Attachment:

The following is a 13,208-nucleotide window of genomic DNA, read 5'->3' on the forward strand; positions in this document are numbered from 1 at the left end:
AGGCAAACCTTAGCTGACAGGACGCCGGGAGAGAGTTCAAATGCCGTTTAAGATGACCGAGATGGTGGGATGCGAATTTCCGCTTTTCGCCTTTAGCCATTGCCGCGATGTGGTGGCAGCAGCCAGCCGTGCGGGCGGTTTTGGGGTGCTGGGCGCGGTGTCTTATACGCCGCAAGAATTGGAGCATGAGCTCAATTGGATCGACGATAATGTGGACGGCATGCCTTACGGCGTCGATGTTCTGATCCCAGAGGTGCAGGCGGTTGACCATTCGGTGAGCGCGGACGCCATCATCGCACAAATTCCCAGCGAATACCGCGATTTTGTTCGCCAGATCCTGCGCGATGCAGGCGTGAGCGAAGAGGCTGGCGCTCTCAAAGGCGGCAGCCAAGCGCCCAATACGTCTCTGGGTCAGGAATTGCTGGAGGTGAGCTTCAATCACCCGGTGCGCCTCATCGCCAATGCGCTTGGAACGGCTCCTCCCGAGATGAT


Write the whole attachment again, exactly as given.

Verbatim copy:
The following is a 13,208-nucleotide window of genomic DNA, read 5'->3' on the forward strand; positions in this document are numbered from 1 at the left end:
AGGCAAACCTTAGCTGACAGGACGCCGGGAGAGAGTTCAAATGCCGTTTAAGATGACCGAGATGGTGGGATGCGAATTTCCGCTTTTCGCCTTTAGCCATTGCCGCGATGTGGTGGCAGCAGCCAGCCGTGCGGGCGGTTTTGGGGTGCTGGGCGCGGTGTCTTATACGCCGCAAGAATTGGAGCATGAGCTCAATTGGATCGACGATAATGTGGACGGCATGCCTTACGGCGTCGATGTTCTGATCCCAGAGGTGCAGGCGGTTGACCATTCGGTGAGCGCGGACGCCATCATCGCACAAATTCCCAGCGAATACCGCGATTTTGTTCGCCAGATCCTGCGCGATGCAGGCGTGAGCGAAGAGGCTGGCGCTCTCAAAGGCGGCAGCCAAGCGCCCAATACGTCTCTGGGTCAGGAATTGCTGGAGGTGAGCTTCAATCACCCGGTGCGCCTCATCGCCAATGCGCTTGGAACGGCTCCTCCCGAGATGAT